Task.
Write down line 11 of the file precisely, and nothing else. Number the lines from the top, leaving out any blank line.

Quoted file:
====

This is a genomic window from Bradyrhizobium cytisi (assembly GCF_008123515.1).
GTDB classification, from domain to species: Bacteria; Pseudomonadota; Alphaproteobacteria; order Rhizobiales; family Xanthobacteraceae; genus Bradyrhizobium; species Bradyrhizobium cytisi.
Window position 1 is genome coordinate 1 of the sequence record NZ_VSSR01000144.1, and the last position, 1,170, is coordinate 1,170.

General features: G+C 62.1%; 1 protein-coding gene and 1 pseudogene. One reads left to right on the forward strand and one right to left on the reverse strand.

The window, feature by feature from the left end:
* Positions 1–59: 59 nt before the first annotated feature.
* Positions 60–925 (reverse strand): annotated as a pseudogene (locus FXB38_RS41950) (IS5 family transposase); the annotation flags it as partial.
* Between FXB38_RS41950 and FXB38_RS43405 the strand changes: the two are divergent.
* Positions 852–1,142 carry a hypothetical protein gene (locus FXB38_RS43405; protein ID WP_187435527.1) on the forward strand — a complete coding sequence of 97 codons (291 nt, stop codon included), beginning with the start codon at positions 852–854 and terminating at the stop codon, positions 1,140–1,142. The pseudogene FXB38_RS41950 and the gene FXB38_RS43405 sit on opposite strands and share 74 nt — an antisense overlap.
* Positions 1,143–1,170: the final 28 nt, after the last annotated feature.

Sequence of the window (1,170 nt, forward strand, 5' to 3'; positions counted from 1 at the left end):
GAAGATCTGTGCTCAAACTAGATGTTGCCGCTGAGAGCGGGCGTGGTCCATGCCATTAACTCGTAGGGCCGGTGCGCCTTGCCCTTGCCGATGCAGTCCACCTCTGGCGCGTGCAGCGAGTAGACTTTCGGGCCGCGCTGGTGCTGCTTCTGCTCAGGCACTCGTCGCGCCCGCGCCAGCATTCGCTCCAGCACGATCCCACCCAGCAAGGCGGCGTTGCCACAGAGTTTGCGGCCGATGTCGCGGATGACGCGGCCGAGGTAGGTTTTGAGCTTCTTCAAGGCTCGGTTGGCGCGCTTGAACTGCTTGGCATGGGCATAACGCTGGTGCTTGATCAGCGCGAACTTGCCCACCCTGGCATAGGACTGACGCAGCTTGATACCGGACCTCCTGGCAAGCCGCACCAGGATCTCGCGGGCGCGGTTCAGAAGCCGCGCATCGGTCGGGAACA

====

Sequence of the window (1,170 nt, forward strand, 5' to 3'; positions counted from 1 at the left end):